Wearing a red hoodie and jeans in a sea of cotton stretch pants, Mingo tosses out frequent reminders that the movements don’t have to be perfect, that it’s OK if the dancers stick out their butts. They might need to stick out their butts to get enough momentum to throw themselves back-and-forth on their feet. She reminds them of a crew’s attitude: “We’re so awesome — we’re punching, throwing, getting all mad.”
While changing CDs, she gives a little lecture on hip-hop.
“Hip-hop music is not that stuff you hear on the radio. I’m cool with all that stuff. It’s got good beats and everything — even though some of those lyrics are not cool — but to me, that’s hip-pop. Real hip-hop has a message other than going to the hotel and getting the woman.”
She explains some of the aggressive hand gestures with easy-to-understand comparisons to everyday movements. “I think about throwing stuff out of my pocket,” she tells the class. “It’s like, ‘Yuck, get out of my pocket.'”
Mingo high-fives everyone when the class is over. Maybe one or two of these girls will join her in a battle sometime down the road, but they aren’t ready to get up in front of Wiggles at Best of the Best.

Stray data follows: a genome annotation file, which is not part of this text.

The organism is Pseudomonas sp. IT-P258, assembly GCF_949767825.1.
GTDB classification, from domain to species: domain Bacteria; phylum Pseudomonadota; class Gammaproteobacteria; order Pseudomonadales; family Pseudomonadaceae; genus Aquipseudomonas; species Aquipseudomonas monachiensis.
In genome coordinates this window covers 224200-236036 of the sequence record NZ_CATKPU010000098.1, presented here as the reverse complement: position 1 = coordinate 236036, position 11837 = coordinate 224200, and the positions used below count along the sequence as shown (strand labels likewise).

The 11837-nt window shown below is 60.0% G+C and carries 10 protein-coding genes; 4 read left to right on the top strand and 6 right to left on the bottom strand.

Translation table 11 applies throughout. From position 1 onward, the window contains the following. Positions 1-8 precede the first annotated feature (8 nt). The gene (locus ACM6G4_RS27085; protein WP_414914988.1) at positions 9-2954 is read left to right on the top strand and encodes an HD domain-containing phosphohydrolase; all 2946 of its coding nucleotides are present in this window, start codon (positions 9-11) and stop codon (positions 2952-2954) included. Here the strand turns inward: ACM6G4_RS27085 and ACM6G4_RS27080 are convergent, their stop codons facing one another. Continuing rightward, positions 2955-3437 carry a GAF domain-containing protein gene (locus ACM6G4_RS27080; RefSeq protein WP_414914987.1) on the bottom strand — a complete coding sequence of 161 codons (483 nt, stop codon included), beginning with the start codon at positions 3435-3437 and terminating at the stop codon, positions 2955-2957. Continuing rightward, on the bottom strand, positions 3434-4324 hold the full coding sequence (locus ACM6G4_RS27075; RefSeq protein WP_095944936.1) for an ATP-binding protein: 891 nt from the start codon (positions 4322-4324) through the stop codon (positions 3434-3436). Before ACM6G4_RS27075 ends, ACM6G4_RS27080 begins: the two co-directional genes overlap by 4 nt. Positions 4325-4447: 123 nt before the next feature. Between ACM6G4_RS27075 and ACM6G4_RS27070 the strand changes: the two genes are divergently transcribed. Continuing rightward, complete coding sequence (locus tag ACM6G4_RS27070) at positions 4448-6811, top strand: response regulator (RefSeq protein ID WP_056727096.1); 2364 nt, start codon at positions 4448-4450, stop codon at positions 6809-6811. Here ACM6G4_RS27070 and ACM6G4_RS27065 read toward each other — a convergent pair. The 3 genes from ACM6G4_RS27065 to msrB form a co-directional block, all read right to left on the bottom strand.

There, Mingo was the only girl to compete. “There’s a lot of pressure because you’re the only one,” she admits. “If a guy goes out there and looks stupid, it’s no big deal, but everybody remembers the girl.”
Among the breakers, Buggin’ Out competed first against Dirty Q-Tips. The adrenaline in the room was amazing — as were the moments of dancing in unison. With bandanas keeping sweat out of their eyes and jeans hanging loosely on their slender hips, they were challenging each other, throwing the top rock and doing the nonverbal equivalent of talking trash, but they were also smiling and laughing, and it was obvious that they were friends. Wiggles was impressed, too.
Mingo didn’t choose sides. She waited and joined a crew called Just for Fun, up against the opposing Japanda. And when the only female to answer Wiggles’ plea for ladies got out there — hitting the ground and getting up in guys’ faces, wearing a plain, sensible T-shirt and khakis so she could really move — well, let’s just say that my friends and I could have kissed her.